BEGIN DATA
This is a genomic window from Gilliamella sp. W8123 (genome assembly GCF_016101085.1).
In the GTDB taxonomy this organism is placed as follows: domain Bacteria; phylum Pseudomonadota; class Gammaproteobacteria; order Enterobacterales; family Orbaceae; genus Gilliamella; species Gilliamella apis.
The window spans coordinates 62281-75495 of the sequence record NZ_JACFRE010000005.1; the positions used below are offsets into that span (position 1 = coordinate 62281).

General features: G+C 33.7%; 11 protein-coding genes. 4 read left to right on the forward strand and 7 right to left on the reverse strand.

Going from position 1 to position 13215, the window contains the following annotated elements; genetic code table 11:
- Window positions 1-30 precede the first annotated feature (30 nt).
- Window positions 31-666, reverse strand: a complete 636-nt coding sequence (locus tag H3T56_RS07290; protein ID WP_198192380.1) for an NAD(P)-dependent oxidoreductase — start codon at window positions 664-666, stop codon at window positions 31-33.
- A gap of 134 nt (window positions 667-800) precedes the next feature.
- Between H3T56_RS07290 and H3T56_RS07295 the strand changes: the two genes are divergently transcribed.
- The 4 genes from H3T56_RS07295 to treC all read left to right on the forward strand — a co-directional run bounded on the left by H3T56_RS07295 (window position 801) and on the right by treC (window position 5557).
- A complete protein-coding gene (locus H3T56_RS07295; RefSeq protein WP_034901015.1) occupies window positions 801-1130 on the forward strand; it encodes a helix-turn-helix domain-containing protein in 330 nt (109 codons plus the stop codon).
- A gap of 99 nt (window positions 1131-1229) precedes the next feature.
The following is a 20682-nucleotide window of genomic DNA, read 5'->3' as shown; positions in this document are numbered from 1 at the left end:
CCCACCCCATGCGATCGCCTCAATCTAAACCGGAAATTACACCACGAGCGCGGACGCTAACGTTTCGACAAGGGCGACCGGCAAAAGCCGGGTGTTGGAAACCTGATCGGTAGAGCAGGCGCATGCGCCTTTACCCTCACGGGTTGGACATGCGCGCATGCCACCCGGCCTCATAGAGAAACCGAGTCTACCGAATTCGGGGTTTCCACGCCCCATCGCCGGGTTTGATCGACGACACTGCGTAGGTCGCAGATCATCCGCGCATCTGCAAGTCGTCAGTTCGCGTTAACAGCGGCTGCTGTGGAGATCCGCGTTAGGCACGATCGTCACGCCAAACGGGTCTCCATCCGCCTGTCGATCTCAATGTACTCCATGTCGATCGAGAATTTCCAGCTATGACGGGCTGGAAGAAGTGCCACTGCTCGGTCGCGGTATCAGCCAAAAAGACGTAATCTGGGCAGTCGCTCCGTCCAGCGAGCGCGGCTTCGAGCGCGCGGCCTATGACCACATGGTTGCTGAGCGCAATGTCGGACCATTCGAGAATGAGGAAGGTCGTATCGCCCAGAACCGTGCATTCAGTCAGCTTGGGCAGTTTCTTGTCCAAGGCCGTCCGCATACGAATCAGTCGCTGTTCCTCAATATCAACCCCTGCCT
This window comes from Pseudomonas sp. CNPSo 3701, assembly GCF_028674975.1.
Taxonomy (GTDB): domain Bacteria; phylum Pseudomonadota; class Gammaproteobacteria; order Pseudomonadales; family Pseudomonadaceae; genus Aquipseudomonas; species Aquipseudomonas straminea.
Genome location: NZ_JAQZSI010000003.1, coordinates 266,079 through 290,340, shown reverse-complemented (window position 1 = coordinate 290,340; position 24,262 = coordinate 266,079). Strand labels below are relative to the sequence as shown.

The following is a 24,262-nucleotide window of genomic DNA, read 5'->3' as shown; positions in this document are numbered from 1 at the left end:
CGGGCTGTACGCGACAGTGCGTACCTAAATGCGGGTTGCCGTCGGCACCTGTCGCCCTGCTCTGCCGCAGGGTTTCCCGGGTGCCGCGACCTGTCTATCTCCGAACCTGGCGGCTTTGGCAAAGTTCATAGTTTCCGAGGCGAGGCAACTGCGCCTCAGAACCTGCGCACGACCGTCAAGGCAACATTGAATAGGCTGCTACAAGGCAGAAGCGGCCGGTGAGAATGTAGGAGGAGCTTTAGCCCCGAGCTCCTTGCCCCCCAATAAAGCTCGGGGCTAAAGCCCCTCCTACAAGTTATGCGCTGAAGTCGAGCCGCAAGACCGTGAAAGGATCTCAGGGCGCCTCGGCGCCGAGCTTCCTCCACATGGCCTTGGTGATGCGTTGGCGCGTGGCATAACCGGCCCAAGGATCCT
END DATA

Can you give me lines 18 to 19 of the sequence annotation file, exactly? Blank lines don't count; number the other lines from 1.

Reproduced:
The following is a 24,262-nucleotide window of genomic DNA, read 5'->3' as shown; positions in this document are numbered from 1 at the left end:
CGGGCTGTACGCGACAGTGCGTACCTAAATGCGGGTTGCCGTCGGCACCTGTCGCCCTGCTCTGCCGCAGGGTTTCCCGGGTGCCGCGACCTGTCTATCTCCGAACCTGGCGGCTTTGGCAAAGTTCATAGTTTCCGAGGCGAGGCAACTGCGCCTCAGAACCTGCGCACGACCGTCAAGGCAACATTGAATAGGCTGCTACAAGGCAGAAGCGGCCGGTGAGAATGTAGGAGGAGCTTTAGCCCCGAGCTCCTTGCCCCCCAATAAAGCTCGGGGCTAAAGCCCCTCCTACAAGTTATGCGCTGAAGTCGAGCCGCAAGACCGTGAAAGGATCTCAGGGCGCCTCGGCGCCGAGCTTCCTCCACATGGCCTTGGTGATGCGTTGGCGCGTGGCATAACCGGCCCAAGGATCCT